A member of the Idaho House of Representatives has introduced legislation that would place legislators in oversight positions if a state insurance exchange actually comes to pass.
Speaking at a press conference Wednesday morning, Rep. Luke Malek, R-Coeur d’Alene, proposed legislation that would expand the number of board members of an insurance exchange from 16 to 18, and would include one member of the House of Representatives and one member of the Senate.
“We choose to protect our state sovereignty,” Malek said, “and we understand that protecting our sovereignty is not a passive endeavor.”
The House member would be appointed by the speaker of the House, while the Senate member would be appointed by the Senate president pro tempore. “We believe this is the best way to deal with the realities of Obamacare,” Malek added.
Currently, Gov. Butch Otter’s insurance exchange legislation, which is being debated in the Senate, has fallen under criticism because it allows for oversight of an exchange by the executive branch of the state government, but does not allow for oversight from members of the Legislature.
The idea of adding some legislative element to the oversight group is a slight improvement, according to Wayne Hoffman, executive director of the Idaho Freedom Foundation, but it ignores the fact that an exchange is a flawed concept. Adding two members of the Legislature “doesn’t improve the bill. It is still a problem piece of legislation. It makes some minor improvement to the legislation that’s being considered, but beyond that we’re still opposed to the way this has come together.”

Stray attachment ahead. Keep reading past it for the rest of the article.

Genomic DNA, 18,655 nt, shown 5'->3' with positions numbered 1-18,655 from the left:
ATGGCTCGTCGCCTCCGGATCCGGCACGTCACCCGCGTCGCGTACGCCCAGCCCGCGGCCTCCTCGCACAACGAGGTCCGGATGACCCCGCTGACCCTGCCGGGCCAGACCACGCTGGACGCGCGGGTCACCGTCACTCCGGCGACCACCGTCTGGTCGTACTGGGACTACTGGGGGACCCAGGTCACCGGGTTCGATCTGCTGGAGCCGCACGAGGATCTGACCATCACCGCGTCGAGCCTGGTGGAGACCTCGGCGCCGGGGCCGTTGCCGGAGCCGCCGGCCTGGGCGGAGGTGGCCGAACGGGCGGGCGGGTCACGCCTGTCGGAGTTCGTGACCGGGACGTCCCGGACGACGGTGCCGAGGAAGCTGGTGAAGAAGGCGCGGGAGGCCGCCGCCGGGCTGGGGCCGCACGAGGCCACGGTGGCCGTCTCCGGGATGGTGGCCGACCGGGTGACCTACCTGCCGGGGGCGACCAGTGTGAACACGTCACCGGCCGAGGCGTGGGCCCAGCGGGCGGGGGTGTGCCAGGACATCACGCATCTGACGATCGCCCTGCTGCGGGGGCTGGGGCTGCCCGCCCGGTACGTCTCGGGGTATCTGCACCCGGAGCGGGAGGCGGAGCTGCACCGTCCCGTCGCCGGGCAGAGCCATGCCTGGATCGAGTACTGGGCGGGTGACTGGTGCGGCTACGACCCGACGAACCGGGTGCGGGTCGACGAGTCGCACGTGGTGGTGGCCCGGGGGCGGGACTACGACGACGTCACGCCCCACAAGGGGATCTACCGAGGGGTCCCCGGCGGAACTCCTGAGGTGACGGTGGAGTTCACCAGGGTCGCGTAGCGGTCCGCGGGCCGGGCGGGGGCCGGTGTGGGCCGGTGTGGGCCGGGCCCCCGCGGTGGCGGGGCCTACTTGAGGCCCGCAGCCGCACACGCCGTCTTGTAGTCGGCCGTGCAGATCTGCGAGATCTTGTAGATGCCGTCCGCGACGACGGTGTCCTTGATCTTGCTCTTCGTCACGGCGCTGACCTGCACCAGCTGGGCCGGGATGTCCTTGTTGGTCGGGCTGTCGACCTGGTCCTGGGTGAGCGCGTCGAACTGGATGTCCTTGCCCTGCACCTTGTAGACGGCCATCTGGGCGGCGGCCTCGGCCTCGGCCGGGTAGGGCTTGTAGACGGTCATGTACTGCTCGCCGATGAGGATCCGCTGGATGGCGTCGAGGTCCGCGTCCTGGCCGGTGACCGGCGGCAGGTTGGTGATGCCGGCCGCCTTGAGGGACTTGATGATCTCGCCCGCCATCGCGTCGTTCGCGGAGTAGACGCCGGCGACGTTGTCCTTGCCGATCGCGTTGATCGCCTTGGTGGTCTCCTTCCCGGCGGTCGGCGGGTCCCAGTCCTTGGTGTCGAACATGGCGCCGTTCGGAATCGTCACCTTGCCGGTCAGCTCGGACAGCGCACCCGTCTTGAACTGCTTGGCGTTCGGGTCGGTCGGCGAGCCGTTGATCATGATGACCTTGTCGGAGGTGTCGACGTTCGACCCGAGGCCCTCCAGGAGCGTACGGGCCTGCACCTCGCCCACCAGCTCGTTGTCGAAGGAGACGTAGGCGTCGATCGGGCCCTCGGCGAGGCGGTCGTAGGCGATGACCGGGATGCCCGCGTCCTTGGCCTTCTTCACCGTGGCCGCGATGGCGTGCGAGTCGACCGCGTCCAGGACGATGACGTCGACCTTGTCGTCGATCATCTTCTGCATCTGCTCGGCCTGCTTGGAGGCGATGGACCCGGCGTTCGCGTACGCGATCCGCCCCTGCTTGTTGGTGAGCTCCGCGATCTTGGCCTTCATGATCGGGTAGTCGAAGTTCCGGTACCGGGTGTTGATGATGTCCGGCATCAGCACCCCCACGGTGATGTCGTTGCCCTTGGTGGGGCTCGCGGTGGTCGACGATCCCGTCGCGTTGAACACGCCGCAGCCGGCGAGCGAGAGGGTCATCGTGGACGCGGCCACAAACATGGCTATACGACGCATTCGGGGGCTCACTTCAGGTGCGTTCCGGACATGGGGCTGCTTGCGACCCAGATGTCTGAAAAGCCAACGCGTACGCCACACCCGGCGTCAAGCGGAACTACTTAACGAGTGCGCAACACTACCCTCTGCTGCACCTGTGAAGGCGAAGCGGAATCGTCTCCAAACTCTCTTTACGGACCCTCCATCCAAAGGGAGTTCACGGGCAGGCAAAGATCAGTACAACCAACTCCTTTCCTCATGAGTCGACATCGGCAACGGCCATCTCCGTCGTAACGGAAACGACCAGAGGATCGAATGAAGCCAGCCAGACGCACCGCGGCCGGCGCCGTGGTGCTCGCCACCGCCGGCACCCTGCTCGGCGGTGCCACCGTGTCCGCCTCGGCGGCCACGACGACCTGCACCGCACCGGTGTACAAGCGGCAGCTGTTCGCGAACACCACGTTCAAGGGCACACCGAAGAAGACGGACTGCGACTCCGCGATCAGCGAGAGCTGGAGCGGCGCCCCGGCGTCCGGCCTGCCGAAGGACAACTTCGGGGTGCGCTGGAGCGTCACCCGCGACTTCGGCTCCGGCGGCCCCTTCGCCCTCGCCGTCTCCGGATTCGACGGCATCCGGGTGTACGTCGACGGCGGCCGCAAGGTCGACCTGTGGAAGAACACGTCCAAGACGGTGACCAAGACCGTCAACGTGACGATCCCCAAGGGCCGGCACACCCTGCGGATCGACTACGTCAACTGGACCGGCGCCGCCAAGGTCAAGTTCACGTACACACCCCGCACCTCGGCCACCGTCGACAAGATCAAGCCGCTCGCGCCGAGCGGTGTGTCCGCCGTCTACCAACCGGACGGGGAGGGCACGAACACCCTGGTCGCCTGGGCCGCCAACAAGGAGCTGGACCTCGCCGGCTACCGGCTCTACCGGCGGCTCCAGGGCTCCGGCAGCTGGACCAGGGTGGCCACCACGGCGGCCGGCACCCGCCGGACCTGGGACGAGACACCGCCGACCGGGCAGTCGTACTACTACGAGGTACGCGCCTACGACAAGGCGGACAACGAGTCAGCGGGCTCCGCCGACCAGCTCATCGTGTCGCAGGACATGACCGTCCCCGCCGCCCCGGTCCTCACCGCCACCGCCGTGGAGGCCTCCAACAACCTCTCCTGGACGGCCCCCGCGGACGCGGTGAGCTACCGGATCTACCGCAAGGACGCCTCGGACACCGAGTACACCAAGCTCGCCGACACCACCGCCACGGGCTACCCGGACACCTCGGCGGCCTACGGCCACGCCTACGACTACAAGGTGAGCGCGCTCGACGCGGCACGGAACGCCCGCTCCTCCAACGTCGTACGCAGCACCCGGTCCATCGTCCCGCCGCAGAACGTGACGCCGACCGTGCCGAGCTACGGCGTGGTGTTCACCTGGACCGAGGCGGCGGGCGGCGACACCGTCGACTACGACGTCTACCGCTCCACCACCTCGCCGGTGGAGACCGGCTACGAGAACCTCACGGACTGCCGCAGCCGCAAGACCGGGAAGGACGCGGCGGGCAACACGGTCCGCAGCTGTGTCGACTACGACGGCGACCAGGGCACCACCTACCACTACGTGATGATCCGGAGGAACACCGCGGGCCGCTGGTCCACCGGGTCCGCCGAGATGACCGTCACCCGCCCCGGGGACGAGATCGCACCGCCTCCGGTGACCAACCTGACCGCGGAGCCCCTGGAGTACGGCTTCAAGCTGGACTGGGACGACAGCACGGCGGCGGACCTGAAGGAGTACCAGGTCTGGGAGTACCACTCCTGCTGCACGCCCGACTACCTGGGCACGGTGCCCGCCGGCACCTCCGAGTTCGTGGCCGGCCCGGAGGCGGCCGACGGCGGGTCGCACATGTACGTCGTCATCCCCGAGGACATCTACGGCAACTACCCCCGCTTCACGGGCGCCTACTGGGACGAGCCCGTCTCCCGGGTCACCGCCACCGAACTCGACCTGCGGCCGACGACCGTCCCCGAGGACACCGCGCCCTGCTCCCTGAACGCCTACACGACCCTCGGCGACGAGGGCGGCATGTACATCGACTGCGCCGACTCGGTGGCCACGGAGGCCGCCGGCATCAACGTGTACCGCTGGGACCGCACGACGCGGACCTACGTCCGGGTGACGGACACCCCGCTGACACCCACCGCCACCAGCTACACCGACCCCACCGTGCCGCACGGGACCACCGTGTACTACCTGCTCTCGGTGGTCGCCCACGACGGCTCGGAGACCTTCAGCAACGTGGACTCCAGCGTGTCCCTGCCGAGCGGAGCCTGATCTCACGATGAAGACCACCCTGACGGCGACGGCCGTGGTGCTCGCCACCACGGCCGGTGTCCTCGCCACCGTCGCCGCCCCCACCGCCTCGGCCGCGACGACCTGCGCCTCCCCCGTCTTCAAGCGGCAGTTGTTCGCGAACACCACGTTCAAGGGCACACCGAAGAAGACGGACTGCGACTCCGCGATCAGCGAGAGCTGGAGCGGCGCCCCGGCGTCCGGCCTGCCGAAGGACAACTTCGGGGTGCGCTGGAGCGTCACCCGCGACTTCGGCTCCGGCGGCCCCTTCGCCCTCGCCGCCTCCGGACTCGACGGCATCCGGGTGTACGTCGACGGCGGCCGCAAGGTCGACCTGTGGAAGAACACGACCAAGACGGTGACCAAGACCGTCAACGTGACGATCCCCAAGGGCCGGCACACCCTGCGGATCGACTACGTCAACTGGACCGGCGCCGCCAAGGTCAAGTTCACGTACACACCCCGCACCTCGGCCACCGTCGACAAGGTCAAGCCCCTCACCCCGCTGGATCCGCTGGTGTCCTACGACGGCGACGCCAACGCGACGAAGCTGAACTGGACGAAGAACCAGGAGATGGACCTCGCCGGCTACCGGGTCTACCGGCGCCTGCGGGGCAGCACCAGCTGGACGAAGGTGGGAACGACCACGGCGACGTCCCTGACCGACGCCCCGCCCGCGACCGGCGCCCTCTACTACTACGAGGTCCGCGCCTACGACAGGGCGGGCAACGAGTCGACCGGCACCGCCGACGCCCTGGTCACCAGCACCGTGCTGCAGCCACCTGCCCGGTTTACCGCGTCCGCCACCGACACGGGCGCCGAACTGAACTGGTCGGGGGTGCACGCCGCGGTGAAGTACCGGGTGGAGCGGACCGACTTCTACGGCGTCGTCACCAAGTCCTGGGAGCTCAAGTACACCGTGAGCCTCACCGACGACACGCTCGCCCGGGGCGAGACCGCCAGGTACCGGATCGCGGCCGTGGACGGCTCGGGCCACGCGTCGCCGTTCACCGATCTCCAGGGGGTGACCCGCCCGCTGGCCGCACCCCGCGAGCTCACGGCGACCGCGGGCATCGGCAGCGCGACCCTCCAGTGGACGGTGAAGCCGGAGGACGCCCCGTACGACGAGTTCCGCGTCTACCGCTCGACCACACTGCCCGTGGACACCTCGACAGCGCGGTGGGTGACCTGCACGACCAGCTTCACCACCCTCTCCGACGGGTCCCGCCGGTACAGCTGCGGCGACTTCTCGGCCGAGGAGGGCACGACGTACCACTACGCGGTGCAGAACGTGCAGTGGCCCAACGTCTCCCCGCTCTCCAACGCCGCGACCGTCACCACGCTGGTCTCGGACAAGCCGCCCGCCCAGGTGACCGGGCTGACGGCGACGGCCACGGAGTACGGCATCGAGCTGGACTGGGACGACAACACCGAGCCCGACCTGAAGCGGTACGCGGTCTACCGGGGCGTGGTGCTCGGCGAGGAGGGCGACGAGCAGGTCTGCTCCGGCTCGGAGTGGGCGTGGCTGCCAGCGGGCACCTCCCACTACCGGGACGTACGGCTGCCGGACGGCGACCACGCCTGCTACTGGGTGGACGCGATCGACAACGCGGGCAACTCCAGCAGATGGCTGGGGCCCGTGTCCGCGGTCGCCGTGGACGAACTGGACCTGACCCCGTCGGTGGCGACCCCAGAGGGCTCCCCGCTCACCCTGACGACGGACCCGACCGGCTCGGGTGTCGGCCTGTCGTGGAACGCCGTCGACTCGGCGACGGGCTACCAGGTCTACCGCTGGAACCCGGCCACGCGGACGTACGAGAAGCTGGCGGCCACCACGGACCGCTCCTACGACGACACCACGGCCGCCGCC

Last week, during open testimony before the Senate Commerce Committee, former state Sen. Rod Beck of Boise also testified against the Senate insurance exchange bill, noting that it denies the Legislature any oversight over an exchange’s funding and operations. “Why would you give up your ability to regulate and appropriate funds for this exchange?” he asked the committee.
The one vote opposing the Senate insurance exchange bill in the commerce committee came from Sen. Branden Durst, D-Boise. “My no vote was a point of disappointment with the legislation that we have before us,” Durst told IdahoReporter.com after the committee hearing. “Legislators need to think very carefully whether or not we want to abdicate our authority to a governing board. That’s not a place where I’m willing to go—yet.”
In last week’s hearing, Durst had noted a concern similar to Beck’s, and stated “why is it that the governor, the executive branch, seems to have final authority over this?”
Malek’s proposal will now be debated in the House Health and Welfare Committee.
Note: IdahoReporter.com is published by the Idaho Freedom Foundation.